The men and women to be soon introduced by the Technical Education and Skills Development Authority (TESDA) as its career ambassadors are not simply born, but are also made.
Last May 16 to 19, TESDA conducted a capacity-building program activity that trained 32 individuals who are being eyed as the agency’s poster boys and girls for the promotion of technical vocational education and training (TVET) this year.
Entitled A Step to Success, Shaping Up TVET Career Advocates, the program focused on developing role models for the young people – the country’s future workers – whom they can look up to in terms of successful career path.
“We want to expand the pool of career ambassadors or advocates who can qualify as spokespersons in influencing career seekers in making informed career choices,” TESDA Director General Irene Isaac said.
“Their role is making the youth, who are armed with skills, prepared for the world of work,” she added.
Isaac said the guidance that can be provided by the career ambassador can also be an effective tool in addressing the job-skill mismatch.
“The right choice for a course could help spell the success or failure of one’s career,” she said.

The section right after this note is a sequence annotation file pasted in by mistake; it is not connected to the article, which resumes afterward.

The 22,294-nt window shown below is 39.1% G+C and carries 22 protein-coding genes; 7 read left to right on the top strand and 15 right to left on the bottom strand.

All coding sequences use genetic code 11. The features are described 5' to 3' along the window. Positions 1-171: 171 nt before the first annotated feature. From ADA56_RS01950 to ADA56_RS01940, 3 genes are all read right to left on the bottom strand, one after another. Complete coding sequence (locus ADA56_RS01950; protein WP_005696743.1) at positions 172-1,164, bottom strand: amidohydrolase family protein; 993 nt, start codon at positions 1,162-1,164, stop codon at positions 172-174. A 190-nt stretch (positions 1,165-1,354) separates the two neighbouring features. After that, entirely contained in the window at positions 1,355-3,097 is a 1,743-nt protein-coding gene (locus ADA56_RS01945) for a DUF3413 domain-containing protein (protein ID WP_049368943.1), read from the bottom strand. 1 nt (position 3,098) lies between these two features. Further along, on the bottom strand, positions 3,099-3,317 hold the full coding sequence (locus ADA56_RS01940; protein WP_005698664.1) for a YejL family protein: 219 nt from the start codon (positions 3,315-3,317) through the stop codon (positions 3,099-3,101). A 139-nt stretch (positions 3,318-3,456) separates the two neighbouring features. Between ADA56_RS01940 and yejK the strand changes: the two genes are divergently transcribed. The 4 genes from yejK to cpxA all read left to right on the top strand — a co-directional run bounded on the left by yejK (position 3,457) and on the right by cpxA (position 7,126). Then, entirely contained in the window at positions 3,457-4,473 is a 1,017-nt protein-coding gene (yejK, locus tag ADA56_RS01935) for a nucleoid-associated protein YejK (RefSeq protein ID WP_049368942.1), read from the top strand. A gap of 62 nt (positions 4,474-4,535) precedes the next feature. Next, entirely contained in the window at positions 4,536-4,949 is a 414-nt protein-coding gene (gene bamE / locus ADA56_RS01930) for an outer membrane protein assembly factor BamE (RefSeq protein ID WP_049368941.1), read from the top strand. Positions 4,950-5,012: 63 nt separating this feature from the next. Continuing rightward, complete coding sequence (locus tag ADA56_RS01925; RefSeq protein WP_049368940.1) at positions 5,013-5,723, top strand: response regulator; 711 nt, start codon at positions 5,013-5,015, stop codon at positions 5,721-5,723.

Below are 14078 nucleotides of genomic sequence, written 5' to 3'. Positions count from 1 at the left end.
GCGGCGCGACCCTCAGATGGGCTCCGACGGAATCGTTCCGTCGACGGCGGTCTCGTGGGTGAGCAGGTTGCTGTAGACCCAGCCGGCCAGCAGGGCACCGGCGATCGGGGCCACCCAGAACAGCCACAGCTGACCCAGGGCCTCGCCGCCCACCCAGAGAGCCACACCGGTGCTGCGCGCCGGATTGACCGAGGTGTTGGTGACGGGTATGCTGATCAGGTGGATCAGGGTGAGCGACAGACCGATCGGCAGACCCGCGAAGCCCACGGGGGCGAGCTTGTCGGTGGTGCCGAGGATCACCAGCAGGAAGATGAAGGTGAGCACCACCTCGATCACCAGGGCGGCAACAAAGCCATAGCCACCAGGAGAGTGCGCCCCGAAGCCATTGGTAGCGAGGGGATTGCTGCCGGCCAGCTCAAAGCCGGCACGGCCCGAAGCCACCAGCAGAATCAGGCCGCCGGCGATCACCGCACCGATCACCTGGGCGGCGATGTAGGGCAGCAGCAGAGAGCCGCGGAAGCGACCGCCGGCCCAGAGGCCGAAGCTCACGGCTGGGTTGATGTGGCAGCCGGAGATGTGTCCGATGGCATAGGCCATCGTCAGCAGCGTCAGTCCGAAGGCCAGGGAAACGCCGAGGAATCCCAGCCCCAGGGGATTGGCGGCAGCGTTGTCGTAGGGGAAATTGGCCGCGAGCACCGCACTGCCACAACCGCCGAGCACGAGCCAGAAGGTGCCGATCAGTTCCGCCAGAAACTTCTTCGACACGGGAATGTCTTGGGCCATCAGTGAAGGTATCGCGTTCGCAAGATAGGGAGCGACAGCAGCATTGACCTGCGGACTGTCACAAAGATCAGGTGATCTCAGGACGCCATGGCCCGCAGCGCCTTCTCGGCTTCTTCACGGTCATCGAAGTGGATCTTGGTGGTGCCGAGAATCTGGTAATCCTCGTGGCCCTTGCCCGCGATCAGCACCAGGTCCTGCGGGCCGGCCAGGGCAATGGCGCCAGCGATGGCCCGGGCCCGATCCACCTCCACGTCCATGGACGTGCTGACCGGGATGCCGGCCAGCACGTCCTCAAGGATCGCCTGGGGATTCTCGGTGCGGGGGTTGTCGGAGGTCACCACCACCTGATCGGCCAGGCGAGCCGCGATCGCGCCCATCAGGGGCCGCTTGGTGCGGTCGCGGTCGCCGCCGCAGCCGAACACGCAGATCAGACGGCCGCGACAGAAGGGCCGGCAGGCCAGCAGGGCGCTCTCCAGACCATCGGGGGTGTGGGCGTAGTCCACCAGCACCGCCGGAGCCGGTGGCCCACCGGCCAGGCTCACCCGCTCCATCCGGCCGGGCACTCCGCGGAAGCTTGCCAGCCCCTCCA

World-renowned executive chef and television host, Pablo “Boy” Logro was chosen as career ambassador for TVET in 2014.
From an ordinary houseboy, Logro worked hard to finish his tech-voc course, which helped his career flourish.
During the training, the career ambassadors were taught about personality development; organizing and preparing their speech; delivering motivational career talks; and, communicating effectively.
They also learned about coordinating various career activities such as career fairs, exhibits, parents orientation, and jobs bridging program. This year’s program included knowledge on greening skills; presenting speech on how to make sound career decisions based on labor market information; and, adeptness on marketing and promotion.
Because the career ambassadors will also be the number one promoter of TVET programs in the media, they were trained on facing various broadcast media such as talk shows and interviews.
To date, TESDA has 107 active career advocates, who were trained in 2014 and 2015. The recently-concluded program aims to reinforce the national and regional pool of TVET career ambassadors.
The career ambassadors may either be regional or national winners of the annual TESDA Idol search; ASEAN skills competition competitors or winners; Tatak TESDA regional or national winners; or, celebrities with wholesome image willing to commit his or her celebrity status to the program’s objectives.
The identification of the career ambassadors is one of the joint activities enrolled in the Career Guidance Advocacy Plan 2013-2016. This was initiated by the Department of Labor and Employment, and partners like TESDA, Commission on Higher Education, Department of Education, Department of Science and Technology and the Professional Regulations Commission. END